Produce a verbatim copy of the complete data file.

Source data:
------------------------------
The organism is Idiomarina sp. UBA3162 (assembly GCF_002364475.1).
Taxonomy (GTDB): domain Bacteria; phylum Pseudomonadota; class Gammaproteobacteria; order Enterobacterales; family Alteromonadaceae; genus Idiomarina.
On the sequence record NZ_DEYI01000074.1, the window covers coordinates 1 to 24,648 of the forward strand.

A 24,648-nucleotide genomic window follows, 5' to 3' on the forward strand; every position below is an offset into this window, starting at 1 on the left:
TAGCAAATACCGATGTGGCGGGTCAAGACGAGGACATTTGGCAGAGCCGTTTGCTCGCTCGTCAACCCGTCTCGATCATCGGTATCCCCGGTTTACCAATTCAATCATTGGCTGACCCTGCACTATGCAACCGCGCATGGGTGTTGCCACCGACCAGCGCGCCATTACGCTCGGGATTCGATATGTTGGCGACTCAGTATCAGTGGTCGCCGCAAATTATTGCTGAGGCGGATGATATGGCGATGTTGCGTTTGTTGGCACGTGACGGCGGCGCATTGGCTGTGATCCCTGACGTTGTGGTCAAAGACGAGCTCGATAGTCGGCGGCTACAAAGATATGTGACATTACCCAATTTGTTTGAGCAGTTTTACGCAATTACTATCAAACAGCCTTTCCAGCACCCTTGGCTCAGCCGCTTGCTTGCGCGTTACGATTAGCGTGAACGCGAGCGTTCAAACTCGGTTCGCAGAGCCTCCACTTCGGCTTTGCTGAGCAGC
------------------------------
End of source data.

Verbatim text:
The organism is Idiomarina sp. UBA3162 (assembly GCF_002364475.1).
Taxonomy (GTDB): domain Bacteria; phylum Pseudomonadota; class Gammaproteobacteria; order Enterobacterales; family Alteromonadaceae; genus Idiomarina.
On the sequence record NZ_DEYI01000074.1, the window covers coordinates 1 to 24,648 of the forward strand.

A 24,648-nucleotide genomic window follows, 5' to 3' on the forward strand; every position below is an offset into this window, starting at 1 on the left:
TAGCAAATACCGATGTGGCGGGTCAAGACGAGGACATTTGGCAGAGCCGTTTGCTCGCTCGTCAACCCGTCTCGATCATCGGTATCCCCGGTTTACCAATTCAATCATTGGCTGACCCTGCACTATGCAACCGCGCATGGGTGTTGCCACCGACCAGCGCGCCATTACGCTCGGGATTCGATATGTTGGCGACTCAGTATCAGTGGTCGCCGCAAATTATTGCTGAGGCGGATGATATGGCGATGTTGCGTTTGTTGGCACGTGACGGCGGCGCATTGGCTGTGATCCCTGACGTTGTGGTCAAAGACGAGCTCGATAGTCGGCGGCTACAAAGATATGTGACATTACCCAATTTGTTTGAGCAGTTTTACGCAATTACTATCAAACAGCCTTTCCAGCACCCTTGGCTCAGCCGCTTGCTTGCGCGTTACGATTAGCGTGAACGCGAGCGTTCAAACTCGGTTCGCAGAGCCTCCACTTCGGCTTTGCTGAGCAGC